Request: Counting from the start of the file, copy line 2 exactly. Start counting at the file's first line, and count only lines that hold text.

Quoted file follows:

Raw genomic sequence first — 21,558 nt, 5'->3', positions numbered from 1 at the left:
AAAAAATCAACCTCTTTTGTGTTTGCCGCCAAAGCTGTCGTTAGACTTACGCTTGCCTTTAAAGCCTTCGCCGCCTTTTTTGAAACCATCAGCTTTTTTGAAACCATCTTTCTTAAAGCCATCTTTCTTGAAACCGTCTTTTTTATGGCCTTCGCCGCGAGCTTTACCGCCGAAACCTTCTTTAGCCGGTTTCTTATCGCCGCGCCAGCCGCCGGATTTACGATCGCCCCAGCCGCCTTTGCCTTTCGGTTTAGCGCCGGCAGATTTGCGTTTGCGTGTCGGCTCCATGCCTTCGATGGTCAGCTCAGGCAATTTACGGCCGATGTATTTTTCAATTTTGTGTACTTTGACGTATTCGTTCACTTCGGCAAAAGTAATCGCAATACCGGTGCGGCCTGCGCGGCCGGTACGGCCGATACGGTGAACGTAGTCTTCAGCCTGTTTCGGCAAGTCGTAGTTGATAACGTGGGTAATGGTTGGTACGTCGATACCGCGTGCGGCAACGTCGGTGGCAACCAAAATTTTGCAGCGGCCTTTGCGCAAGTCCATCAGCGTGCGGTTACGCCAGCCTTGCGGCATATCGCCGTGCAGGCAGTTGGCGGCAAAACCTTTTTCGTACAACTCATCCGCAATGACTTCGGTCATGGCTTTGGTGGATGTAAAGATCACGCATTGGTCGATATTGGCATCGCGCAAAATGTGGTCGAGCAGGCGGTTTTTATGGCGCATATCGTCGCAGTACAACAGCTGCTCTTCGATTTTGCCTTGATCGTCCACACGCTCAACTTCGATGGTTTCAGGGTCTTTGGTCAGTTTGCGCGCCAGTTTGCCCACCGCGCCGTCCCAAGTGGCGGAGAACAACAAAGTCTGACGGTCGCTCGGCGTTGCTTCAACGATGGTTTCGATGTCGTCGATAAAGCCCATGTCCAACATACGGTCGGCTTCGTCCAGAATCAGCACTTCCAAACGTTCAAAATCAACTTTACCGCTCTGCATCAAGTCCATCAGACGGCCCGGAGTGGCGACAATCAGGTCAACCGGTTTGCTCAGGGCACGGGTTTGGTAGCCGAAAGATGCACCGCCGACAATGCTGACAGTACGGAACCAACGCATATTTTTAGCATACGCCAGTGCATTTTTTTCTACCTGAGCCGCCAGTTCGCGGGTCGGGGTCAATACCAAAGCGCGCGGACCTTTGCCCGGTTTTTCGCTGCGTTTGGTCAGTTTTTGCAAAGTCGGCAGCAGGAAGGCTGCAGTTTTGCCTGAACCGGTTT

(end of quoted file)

AAAAAATCAACCTCTTTTGTGTTTGCCGCCAAAGCTGTCGTTAGACTTACGCTTGCCTTTAAAGCCTTCGCCGCCTTTTTTGAAACCATCAGCTTTTTTGAAACCATCTTTCTTAAAGCCATCTTTCTTGAAACCGTCTTTTTTATGGCCTTCGCCGCGAGCTTTACCGCCGAAACCTTCTTTAGCCGGTTTCTTATCGCCGCGCCAGCCGCCGGATTTACGATCGCCCCAGCCGCCTTTGCCTTTCGGTTTAGCGCCGGCAGATTTGCGTTTGCGTGTCGGCTCCATGCCTTCGATGGTCAGCTCAGGCAATTTACGGCCGATGTATTTTTCAATTTTGTGTACTTTGACGTATTCGTTCACTTCGGCAAAAGTAATCGCAATACCGGTGCGGCCTGCGCGGCCGGTACGGCCGATACGGTGAACGTAGTCTTCAGCCTGTTTCGGCAAGTCGTAGTTGATAACGTGGGTAATGGTTGGTACGTCGATACCGCGTGCGGCAACGTCGGTGGCAACCAAAATTTTGCAGCGGCCTTTGCGCAAGTCCATCAGCGTGCGGTTACGCCAGCCTTGCGGCATATCGCCGTGCAGGCAGTTGGCGGCAAAACCTTTTTCGTACAACTCATCCGCAATGACTTCGGTCATGGCTTTGGTGGATGTAAAGATCACGCATTGGTCGATATTGGCATCGCGCAAAATGTGGTCGAGCAGGCGGTTTTTATGGCGCATATCGTCGCAGTACAACAGCTGCTCTTCGATTTTGCCTTGATCGTCCACACGCTCAACTTCGATGGTTTCAGGGTCTTTGGTCAGTTTGCGCGCCAGTTTGCCCACCGCGCCGTCCCAAGTGGCGGAGAACAACAAAGTCTGACGGTCGCTCGGCGTTGCTTCAACGATGGTTTCGATGTCGTCGATAAAGCCCATGTCCAACATACGGTCGGCTTCGTCCAGAATCAGCACTTCCAAACGTTCAAAATCAACTTTACCGCTCTGCATCAAGTCCATCAGACGGCCCGGAGTGGCGACAATCAGGTCAACCGGTTTGCTCAGGGCACGGGTTTGGTAGCCGAAAGATGCACCGCCGACAATGCTGACAGTACGGAACCAACGCATATTTTTAGCATACGCCAGTGCATTTTTTTCTACCTGAGCCGCCAGTTCGCGGGTCGGGGTCAATACCAAAGCGCGCGGACCTTTGCCCGGTTTTTCGCTGCGTTTGGTCAGTTTTTGCAAAGTCGGCAGCAGGAAGGCTGCAGTTTTGCCTGAACCGGTTT